A Kenyan court plans to rule Friday on the International Criminal Court’s (ICC) extradition request for activist Walter Barasa. The Hague-based court accuses him of interfering with witnesses. Barasa denies the accusation as without merit.
“I’m comfortable, because I deny allegations leveled against me, and much of it my lawyer has it and will [introduce] it in due course,” said Barasa.
The ICC issued an arrest warrant against Barasa, but he challenged the extradition order in a Kenyan court.
Barasa’s defense attorney Kibe Mungai accused the ICC of undermining the country’s constitution. He says, for example, his case should be tried in Kenyan courts, and also that the ICC move violates his constitutional rights to see evidence against him. The Kenyan Office of the Prosecutor says he can only see the information if he cooperates with the international court.
“Mr. Barasa wants the court to declare that the government of Kenya cannot oblige the request by the ICC,” said Mungai. “If he succeeds, that is the end of the story. If he also succeeds on the other part that the trial should be in Kenya, then the issue of warrant comes to an end. If he does not succeed then he may be surrendered in due cause to the ICC.”
Mungai says if the court upholds Kenya’s constitution, his client would not be subjected to extradition or to arrest by the ICC. He said both the ICC and Kenya erred in issuing a warrant for Barasa.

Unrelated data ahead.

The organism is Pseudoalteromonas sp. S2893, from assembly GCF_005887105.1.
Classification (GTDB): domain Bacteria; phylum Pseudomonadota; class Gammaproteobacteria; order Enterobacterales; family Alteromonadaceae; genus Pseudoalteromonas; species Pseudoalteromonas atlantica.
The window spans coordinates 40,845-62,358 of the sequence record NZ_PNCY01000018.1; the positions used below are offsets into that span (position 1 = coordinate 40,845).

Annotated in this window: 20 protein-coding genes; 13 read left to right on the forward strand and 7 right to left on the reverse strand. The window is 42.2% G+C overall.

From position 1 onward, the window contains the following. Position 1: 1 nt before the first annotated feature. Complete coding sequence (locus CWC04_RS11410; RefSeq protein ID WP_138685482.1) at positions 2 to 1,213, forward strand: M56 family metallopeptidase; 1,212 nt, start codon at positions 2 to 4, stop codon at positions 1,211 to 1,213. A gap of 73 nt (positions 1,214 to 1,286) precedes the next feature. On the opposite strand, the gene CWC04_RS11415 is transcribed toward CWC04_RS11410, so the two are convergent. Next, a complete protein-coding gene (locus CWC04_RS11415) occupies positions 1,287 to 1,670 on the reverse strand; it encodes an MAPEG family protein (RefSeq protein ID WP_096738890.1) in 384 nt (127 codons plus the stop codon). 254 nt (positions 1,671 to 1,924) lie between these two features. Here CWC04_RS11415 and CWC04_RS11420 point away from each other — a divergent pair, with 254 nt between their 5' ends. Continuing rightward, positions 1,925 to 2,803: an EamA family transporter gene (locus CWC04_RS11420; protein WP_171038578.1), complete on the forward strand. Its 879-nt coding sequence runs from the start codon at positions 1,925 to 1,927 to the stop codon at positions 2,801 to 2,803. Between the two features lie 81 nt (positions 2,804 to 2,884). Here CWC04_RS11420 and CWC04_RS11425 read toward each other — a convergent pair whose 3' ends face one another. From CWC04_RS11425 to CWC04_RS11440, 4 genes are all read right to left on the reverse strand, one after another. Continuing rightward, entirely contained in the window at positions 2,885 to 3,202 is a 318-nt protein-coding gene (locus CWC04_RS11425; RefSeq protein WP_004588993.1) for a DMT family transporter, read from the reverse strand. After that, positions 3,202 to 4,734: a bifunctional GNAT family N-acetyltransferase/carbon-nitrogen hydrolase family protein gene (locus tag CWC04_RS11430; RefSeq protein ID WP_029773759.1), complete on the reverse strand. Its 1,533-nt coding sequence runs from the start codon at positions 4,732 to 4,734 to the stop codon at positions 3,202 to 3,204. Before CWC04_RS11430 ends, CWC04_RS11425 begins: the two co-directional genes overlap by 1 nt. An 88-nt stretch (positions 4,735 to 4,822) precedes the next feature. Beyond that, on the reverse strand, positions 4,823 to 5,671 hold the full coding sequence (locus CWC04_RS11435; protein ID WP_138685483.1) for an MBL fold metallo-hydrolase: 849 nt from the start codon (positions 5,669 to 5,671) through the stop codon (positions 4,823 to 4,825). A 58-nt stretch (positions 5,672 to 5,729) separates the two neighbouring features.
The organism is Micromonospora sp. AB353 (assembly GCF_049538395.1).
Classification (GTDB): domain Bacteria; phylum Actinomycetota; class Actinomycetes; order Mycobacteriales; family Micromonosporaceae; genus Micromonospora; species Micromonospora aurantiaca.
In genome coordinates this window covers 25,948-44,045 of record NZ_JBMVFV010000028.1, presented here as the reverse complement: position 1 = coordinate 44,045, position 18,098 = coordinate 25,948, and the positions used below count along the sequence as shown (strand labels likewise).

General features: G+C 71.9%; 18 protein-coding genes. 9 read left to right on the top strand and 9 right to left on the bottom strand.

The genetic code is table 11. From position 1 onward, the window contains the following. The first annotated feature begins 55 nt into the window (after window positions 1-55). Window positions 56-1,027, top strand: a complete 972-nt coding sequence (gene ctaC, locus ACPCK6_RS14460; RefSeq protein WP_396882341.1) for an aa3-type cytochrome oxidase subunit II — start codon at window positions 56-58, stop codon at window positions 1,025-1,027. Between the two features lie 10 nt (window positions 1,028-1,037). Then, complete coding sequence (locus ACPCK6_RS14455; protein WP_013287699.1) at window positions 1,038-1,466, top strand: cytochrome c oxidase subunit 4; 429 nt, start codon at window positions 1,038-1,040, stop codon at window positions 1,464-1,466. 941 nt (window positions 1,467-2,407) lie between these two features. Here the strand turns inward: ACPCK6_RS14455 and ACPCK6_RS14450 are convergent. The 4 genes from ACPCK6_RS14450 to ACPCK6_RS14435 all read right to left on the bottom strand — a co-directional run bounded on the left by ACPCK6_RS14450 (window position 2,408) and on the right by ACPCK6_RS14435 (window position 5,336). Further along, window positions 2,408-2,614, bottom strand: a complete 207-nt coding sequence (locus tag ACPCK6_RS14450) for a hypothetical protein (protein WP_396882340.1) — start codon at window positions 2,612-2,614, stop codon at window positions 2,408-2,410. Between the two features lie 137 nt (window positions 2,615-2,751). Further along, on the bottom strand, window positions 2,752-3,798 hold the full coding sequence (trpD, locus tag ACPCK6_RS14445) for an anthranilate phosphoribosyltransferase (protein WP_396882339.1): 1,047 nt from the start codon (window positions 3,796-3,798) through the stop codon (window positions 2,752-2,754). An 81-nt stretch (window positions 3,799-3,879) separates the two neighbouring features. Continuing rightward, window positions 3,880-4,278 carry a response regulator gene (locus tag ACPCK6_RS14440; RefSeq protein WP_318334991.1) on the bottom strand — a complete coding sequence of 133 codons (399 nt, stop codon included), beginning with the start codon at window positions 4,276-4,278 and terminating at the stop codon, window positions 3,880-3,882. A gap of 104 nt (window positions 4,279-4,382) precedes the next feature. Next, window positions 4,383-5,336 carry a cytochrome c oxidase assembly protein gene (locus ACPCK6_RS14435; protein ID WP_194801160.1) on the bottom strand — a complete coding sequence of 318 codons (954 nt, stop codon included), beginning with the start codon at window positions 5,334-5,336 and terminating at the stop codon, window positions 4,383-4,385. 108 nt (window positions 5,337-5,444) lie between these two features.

“Our chances are good,” said Mungai. “The ICC has been acting illegally in this matter and the state [Kenya] has misinterpreted the law in issuing the request for surrender.”
The ICC accused Barasa of bribing witnesses in the trial of Kenya’s deputy President William Ruto. The court accuses Mr. Ruto and President Uhuru Kenyatta of playing a key role in the country’s 2007-2008 post-election violence that left about 1,300 people dead and tens of thousands internally displaced. Barasa denies the ICC charges.
Defense attorney Mungai says the ICC’s arrest warrant against Barasa flouts Kenya’s constitution.
“Under the laws of Kenya to implement the Rome Statute [establishing the court], the trial for those offenses is supposed to be in Kenya and even after issuing the warrant and knowing that Kenya is a signatory state, they tried to arrest Mr. Barasa unlawfully,” said Mungai. “All these issues will be raised in the Kenyan court [Friday and] I am confident that we shall succeed.”
In a related matter, the Kenyan Daily Nation newspaper quotes the ICC coordinator for Kenya and Uganda, as saying that Kenya could try Barasa if the country’s courts are equipped to handle the case.